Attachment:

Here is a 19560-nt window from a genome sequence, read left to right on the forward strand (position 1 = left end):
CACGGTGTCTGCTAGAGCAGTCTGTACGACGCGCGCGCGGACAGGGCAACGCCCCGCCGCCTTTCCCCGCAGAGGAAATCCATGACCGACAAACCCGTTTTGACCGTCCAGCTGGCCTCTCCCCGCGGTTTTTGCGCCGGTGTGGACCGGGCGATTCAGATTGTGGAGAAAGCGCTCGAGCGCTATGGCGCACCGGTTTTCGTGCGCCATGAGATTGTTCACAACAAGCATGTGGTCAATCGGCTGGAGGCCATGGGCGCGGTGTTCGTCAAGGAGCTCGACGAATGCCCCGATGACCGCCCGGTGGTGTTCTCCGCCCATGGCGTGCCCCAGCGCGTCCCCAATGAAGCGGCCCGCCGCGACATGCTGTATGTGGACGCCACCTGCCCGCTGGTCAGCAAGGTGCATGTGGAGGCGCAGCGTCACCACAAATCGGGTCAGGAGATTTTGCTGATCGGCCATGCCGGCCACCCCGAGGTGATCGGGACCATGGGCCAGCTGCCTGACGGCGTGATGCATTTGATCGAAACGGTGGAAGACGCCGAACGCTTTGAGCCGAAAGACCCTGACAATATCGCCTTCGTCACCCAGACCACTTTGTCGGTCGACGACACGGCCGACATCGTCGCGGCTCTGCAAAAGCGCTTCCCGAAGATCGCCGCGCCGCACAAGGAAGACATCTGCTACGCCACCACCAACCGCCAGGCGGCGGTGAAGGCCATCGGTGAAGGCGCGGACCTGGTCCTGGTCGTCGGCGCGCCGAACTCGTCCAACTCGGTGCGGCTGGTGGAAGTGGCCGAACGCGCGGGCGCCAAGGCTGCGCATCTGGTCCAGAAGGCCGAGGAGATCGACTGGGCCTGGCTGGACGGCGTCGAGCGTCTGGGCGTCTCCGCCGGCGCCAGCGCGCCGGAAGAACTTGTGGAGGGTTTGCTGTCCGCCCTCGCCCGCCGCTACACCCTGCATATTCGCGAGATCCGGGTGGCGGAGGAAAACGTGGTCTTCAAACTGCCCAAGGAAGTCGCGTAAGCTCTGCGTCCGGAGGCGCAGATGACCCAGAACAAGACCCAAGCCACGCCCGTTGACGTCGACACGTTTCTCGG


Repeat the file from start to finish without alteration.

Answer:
Here is a 19560-nt window from a genome sequence, read left to right on the forward strand (position 1 = left end):
CACGGTGTCTGCTAGAGCAGTCTGTACGACGCGCGCGCGGACAGGGCAACGCCCCGCCGCCTTTCCCCGCAGAGGAAATCCATGACCGACAAACCCGTTTTGACCGTCCAGCTGGCCTCTCCCCGCGGTTTTTGCGCCGGTGTGGACCGGGCGATTCAGATTGTGGAGAAAGCGCTCGAGCGCTATGGCGCACCGGTTTTCGTGCGCCATGAGATTGTTCACAACAAGCATGTGGTCAATCGGCTGGAGGCCATGGGCGCGGTGTTCGTCAAGGAGCTCGACGAATGCCCCGATGACCGCCCGGTGGTGTTCTCCGCCCATGGCGTGCCCCAGCGCGTCCCCAATGAAGCGGCCCGCCGCGACATGCTGTATGTGGACGCCACCTGCCCGCTGGTCAGCAAGGTGCATGTGGAGGCGCAGCGTCACCACAAATCGGGTCAGGAGATTTTGCTGATCGGCCATGCCGGCCACCCCGAGGTGATCGGGACCATGGGCCAGCTGCCTGACGGCGTGATGCATTTGATCGAAACGGTGGAAGACGCCGAACGCTTTGAGCCGAAAGACCCTGACAATATCGCCTTCGTCACCCAGACCACTTTGTCGGTCGACGACACGGCCGACATCGTCGCGGCTCTGCAAAAGCGCTTCCCGAAGATCGCCGCGCCGCACAAGGAAGACATCTGCTACGCCACCACCAACCGCCAGGCGGCGGTGAAGGCCATCGGTGAAGGCGCGGACCTGGTCCTGGTCGTCGGCGCGCCGAACTCGTCCAACTCGGTGCGGCTGGTGGAAGTGGCCGAACGCGCGGGCGCCAAGGCTGCGCATCTGGTCCAGAAGGCCGAGGAGATCGACTGGGCCTGGCTGGACGGCGTCGAGCGTCTGGGCGTCTCCGCCGGCGCCAGCGCGCCGGAAGAACTTGTGGAGGGTTTGCTGTCCGCCCTCGCCCGCCGCTACACCCTGCATATTCGCGAGATCCGGGTGGCGGAGGAAAACGTGGTCTTCAAACTGCCCAAGGAAGTCGCGTAAGCTCTGCGTCCGGAGGCGCAGATGACCCAGAACAAGACCCAAGCCACGCCCGTTGACGTCGACACGTTTCTCGG